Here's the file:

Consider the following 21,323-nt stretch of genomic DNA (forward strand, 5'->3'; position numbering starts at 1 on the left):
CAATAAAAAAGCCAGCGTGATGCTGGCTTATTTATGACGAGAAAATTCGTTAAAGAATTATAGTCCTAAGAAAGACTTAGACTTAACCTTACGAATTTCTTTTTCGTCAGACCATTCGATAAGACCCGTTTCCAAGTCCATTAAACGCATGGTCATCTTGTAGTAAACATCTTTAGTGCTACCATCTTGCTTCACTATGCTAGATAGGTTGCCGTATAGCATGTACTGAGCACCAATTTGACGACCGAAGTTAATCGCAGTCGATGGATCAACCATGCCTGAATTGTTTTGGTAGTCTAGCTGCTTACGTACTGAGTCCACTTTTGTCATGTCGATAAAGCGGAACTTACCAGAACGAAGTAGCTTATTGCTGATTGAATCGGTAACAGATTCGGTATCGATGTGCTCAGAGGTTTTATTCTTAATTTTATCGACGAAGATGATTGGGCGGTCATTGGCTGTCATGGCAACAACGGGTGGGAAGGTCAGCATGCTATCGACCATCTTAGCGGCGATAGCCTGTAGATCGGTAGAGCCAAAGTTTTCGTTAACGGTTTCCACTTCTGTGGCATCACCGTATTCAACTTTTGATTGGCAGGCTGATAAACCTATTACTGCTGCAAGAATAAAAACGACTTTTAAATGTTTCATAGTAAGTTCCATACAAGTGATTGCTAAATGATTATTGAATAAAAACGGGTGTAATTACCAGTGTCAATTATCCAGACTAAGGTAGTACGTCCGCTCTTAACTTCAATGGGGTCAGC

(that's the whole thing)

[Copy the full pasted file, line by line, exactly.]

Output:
Consider the following 21,323-nt stretch of genomic DNA (forward strand, 5'->3'; position numbering starts at 1 on the left):
CAATAAAAAAGCCAGCGTGATGCTGGCTTATTTATGACGAGAAAATTCGTTAAAGAATTATAGTCCTAAGAAAGACTTAGACTTAACCTTACGAATTTCTTTTTCGTCAGACCATTCGATAAGACCCGTTTCCAAGTCCATTAAACGCATGGTCATCTTGTAGTAAACATCTTTAGTGCTACCATCTTGCTTCACTATGCTAGATAGGTTGCCGTATAGCATGTACTGAGCACCAATTTGACGACCGAAGTTAATCGCAGTCGATGGATCAACCATGCCTGAATTGTTTTGGTAGTCTAGCTGCTTACGTACTGAGTCCACTTTTGTCATGTCGATAAAGCGGAACTTACCAGAACGAAGTAGCTTATTGCTGATTGAATCGGTAACAGATTCGGTATCGATGTGCTCAGAGGTTTTATTCTTAATTTTATCGACGAAGATGATTGGGCGGTCATTGGCTGTCATGGCAACAACGGGTGGGAAGGTCAGCATGCTATCGACCATCTTAGCGGCGATAGCCTGTAGATCGGTAGAGCCAAAGTTTTCGTTAACGGTTTCCACTTCTGTGGCATCACCGTATTCAACTTTTGATTGGCAGGCTGATAAACCTATTACTGCTGCAAGAATAAAAACGACTTTTAAATGTTTCATAGTAAGTTCCATACAAGTGATTGCTAAATGATTATTGAATAAAAACGGGTGTAATTACCAGTGTCAATTATCCAGACTAAGGTAGTACGTCCGCTCTTAACTTCAATGGGGTCAGC